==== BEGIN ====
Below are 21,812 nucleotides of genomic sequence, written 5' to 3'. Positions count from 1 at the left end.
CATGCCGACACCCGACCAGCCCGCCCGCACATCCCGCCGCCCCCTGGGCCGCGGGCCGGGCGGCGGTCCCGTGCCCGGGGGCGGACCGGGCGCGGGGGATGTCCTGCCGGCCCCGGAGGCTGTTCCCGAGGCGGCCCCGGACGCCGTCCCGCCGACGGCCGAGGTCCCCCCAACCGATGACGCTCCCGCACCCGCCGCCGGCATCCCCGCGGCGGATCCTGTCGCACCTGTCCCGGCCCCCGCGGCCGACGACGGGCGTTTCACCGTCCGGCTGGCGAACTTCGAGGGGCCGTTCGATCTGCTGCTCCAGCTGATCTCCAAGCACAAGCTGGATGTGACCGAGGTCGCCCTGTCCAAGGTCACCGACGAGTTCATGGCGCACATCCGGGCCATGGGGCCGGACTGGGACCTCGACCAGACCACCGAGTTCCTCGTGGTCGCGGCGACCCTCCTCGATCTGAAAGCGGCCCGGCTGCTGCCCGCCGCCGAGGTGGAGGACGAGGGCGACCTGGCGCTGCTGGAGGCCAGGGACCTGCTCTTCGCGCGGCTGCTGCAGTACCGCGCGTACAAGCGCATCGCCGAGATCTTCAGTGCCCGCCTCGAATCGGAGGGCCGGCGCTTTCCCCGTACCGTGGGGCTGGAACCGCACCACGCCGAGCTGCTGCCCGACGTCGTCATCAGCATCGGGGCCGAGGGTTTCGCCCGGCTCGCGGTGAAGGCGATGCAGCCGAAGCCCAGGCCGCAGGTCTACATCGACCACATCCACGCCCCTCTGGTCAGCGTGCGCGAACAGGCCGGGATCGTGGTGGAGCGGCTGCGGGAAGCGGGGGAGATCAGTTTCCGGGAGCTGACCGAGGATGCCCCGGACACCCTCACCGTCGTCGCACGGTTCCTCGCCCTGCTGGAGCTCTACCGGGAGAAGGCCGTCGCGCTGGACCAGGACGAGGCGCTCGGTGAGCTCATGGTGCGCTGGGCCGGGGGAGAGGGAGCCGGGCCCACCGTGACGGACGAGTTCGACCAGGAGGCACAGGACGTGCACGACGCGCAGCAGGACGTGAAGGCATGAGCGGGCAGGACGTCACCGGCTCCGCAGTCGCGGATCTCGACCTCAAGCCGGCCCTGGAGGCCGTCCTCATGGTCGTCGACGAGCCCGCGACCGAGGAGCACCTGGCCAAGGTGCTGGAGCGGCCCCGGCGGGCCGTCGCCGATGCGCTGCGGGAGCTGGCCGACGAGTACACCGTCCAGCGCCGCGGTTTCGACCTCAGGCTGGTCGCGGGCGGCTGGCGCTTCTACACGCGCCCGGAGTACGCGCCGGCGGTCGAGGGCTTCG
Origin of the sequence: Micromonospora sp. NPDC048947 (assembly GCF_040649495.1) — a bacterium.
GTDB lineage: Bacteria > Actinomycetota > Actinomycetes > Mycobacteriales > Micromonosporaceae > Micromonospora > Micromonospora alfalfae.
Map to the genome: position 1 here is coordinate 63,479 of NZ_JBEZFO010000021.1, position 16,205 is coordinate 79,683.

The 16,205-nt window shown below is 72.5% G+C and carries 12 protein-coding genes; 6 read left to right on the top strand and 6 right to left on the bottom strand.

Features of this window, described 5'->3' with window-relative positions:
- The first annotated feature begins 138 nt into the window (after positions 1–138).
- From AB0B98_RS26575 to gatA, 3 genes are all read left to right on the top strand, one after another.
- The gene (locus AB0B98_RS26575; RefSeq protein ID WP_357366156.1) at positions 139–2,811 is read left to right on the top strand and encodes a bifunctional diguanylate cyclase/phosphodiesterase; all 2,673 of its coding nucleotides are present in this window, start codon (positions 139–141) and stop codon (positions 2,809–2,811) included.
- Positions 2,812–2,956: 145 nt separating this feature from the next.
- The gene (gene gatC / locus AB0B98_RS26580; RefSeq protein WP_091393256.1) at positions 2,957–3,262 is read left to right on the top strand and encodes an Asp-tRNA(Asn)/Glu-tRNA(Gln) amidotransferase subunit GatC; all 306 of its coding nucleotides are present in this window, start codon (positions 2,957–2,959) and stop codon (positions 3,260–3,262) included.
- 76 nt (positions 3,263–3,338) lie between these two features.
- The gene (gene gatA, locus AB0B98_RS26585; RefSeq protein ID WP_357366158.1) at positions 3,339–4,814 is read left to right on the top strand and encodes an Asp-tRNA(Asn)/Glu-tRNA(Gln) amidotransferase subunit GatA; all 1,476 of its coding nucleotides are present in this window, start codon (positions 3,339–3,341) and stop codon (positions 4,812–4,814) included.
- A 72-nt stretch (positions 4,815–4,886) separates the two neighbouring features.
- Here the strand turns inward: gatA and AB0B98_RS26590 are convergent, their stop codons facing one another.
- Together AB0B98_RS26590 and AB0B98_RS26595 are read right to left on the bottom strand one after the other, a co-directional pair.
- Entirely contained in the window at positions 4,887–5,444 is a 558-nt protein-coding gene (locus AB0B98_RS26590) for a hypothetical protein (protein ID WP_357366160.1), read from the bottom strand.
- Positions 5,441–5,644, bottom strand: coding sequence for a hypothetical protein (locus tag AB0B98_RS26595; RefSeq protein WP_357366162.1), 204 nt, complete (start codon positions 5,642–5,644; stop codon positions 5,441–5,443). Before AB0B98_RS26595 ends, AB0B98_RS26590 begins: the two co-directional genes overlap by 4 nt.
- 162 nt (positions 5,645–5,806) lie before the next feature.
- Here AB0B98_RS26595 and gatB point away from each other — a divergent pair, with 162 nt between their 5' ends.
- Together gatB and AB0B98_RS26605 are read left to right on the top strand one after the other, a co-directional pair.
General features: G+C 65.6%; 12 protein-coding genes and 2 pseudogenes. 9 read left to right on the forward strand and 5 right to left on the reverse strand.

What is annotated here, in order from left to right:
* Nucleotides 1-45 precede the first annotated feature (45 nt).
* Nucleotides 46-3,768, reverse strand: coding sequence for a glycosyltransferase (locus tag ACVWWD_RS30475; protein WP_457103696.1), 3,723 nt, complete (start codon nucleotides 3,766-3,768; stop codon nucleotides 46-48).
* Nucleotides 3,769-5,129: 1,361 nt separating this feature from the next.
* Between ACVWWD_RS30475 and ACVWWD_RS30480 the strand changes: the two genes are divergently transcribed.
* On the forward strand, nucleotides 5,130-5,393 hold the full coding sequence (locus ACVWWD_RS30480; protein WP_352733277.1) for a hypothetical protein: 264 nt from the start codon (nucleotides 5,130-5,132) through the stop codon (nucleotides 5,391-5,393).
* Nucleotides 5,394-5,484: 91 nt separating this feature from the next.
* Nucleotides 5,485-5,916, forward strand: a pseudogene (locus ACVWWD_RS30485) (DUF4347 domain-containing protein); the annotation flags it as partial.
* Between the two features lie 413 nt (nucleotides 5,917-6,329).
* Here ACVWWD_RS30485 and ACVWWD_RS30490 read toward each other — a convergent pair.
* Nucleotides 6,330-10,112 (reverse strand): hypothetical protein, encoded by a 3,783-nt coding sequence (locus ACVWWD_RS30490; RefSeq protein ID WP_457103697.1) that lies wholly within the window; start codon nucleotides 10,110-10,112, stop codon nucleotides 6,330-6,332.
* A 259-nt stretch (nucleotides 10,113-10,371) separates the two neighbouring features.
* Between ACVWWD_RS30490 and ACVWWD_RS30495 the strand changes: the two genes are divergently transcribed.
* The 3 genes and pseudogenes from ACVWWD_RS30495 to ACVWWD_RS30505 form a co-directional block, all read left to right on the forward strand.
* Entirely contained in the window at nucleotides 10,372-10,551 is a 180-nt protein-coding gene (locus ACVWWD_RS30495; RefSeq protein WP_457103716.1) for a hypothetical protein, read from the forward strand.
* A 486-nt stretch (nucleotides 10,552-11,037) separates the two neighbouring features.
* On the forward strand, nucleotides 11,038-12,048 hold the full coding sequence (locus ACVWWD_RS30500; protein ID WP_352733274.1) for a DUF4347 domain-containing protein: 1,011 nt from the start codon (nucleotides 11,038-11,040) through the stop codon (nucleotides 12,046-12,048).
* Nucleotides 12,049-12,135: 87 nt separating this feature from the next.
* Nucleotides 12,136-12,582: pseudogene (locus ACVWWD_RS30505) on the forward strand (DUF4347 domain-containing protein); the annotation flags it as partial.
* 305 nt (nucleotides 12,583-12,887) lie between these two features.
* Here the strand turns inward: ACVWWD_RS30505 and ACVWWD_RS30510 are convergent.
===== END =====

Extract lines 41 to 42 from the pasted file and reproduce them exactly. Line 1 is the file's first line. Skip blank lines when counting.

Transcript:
* Nucleotides 12,049-12,135: 87 nt separating this feature from the next.
* Nucleotides 12,136-12,582: pseudogene (locus ACVWWD_RS30505) on the forward strand (DUF4347 domain-containing protein); the annotation flags it as partial.